Background: Thalamic volume measures have been linked to obsessive-compulsive disorder (OCD) in children and adolescents. However, it is unclear if alterations in thalamic volumes occur before or after symptom onset and if there is a relation to the presence of sub-clinical obsessive-compulsive symptoms (OCS). Here, we explore the relationship between OCS and the rate of thalamic volume change in a cohort of children and youth at high risk to develop a mental disorder. A secondary aim was to determine if there is a relationship between OCS and the individual's OCD polygenic risk score (OCD-PRS) and between the rate of thalamic volume change and the OCD-PRS. Methods: The sample included 378 children enrolled in the longitudinal Brazilian High-Risk Cohort for Mental Conditions. Participants were assessed for OCS and the symmetrized percent change (SPC) of thalamic volume across two time-points separated by 3 years, along with the OCD-PRS. Zero-altered negative binomial models were used to analyze the relationship between OCS and thalamic SPC. Multiple linear regressions were used to examine the relationship between thalamic SPC and OCD-PRS. Results: A significant relationship between OCS and the right thalamus SPC (p = 0.042) was found. There was no significant relationship between changes in thalamic volume SPC and OCD-PRS. Conclusions: The findings suggest that changes in the right thalamic volume over the course of 3 years in children may be associated to OCS. Future studies are needed to confirm these results and further characterize the specific nature of OCS symptoms associated with thalamic volumes.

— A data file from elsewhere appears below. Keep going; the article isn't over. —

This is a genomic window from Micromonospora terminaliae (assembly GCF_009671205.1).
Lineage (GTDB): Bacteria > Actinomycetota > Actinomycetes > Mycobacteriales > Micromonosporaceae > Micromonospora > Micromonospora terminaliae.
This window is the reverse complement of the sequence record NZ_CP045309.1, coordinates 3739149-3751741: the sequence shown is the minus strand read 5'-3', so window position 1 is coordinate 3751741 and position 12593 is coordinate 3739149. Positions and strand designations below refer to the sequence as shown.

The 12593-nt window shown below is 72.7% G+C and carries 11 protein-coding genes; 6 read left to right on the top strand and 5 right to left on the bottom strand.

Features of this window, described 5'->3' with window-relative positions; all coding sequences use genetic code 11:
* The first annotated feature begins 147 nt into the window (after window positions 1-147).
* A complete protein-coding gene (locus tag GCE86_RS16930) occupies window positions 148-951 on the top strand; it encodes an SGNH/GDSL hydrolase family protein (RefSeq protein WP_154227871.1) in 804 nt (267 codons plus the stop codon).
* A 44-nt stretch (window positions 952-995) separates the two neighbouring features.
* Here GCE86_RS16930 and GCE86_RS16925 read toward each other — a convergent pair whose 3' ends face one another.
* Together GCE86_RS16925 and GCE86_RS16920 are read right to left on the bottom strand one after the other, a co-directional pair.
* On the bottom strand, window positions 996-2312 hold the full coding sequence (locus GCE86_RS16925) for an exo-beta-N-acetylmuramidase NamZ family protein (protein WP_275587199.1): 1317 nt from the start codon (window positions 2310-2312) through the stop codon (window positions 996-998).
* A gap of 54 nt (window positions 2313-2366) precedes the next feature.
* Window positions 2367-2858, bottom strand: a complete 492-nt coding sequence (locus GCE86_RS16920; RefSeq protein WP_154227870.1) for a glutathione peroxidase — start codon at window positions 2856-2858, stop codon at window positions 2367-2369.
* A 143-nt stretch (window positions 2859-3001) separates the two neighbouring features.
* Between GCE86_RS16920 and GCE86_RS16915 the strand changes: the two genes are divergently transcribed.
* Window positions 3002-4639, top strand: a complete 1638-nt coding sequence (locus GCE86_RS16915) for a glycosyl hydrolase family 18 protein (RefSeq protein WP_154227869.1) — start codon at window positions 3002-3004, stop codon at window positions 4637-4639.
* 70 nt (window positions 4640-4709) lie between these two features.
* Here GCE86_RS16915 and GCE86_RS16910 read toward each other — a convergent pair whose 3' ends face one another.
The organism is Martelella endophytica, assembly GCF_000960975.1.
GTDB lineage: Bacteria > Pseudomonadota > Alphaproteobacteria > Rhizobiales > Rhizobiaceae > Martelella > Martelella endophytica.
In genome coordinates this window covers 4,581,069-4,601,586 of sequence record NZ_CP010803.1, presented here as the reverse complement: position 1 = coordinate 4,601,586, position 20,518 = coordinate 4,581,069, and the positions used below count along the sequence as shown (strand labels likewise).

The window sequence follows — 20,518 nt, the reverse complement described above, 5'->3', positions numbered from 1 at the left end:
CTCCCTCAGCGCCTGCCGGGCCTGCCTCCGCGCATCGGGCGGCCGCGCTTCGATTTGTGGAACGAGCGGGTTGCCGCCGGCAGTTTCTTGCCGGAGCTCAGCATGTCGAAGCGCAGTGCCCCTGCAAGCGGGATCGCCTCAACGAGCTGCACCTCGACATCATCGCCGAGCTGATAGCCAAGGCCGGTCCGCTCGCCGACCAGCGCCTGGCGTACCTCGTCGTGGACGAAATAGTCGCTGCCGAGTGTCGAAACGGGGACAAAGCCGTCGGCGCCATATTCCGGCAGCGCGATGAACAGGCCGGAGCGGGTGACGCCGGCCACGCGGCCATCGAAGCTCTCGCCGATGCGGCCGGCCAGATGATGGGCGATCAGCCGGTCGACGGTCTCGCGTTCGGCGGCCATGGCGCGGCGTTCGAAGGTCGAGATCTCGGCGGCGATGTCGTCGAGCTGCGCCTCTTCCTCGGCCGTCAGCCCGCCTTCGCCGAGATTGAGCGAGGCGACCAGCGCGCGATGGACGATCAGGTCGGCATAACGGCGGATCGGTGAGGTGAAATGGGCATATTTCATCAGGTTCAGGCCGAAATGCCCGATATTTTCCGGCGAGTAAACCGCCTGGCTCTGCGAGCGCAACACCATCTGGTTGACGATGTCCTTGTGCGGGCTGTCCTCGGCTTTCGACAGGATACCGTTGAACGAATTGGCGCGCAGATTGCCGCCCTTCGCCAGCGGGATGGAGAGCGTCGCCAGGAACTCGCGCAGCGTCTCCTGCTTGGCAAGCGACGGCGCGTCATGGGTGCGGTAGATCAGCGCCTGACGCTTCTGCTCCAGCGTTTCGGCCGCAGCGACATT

- obsessive-compulsive disorder
- obsessive-compulsive symptoms
- polygenic risk score
ASJC Scopus subject areas
- Psychiatry and Mental health